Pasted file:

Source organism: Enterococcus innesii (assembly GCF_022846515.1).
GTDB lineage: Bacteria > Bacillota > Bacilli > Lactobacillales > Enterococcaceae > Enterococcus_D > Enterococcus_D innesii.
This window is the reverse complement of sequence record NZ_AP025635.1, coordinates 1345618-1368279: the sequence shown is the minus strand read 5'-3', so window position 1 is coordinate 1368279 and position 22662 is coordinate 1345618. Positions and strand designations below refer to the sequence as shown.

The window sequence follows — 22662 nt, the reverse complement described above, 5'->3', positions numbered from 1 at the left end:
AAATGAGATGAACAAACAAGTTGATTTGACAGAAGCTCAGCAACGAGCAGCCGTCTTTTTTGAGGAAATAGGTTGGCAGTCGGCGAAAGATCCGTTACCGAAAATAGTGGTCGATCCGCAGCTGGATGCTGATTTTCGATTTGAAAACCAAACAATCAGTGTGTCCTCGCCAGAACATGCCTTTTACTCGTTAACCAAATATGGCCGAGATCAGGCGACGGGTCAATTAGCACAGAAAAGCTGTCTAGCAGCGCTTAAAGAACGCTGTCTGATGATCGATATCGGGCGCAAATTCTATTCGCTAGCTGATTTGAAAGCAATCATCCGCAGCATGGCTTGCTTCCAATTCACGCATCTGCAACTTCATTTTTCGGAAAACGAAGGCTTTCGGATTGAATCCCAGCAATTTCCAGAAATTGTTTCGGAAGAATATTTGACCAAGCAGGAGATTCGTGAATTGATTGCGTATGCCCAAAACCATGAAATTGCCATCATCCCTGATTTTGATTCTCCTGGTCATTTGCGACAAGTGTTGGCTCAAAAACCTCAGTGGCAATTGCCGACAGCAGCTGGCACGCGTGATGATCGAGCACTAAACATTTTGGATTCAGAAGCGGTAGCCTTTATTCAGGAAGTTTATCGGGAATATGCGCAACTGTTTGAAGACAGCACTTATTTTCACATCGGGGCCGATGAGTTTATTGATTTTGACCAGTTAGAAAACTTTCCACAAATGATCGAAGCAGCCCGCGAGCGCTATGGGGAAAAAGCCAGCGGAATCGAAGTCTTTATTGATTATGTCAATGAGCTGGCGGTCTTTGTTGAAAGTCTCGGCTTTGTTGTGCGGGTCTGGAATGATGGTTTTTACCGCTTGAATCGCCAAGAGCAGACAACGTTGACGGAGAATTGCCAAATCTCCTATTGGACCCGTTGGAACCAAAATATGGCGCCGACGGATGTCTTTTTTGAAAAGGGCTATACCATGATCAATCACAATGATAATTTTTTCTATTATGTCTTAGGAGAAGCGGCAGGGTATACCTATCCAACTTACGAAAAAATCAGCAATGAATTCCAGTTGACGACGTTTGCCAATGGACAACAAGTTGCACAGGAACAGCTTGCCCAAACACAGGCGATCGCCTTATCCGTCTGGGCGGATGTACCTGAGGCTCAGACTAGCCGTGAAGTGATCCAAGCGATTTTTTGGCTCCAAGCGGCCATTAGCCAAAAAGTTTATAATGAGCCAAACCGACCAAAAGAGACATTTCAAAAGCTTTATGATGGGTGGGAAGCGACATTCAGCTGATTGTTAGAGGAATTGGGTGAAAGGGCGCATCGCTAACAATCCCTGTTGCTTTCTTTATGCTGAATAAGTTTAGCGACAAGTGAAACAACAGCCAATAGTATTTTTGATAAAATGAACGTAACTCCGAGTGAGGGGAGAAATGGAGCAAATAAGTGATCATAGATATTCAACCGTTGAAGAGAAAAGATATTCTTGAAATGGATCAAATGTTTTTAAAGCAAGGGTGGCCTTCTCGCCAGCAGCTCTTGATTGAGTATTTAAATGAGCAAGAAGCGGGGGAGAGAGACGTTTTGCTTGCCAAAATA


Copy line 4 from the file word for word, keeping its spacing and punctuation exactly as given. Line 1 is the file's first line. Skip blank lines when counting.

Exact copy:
The window sequence follows — 22662 nt, the reverse complement described above, 5'->3', positions numbered from 1 at the left end: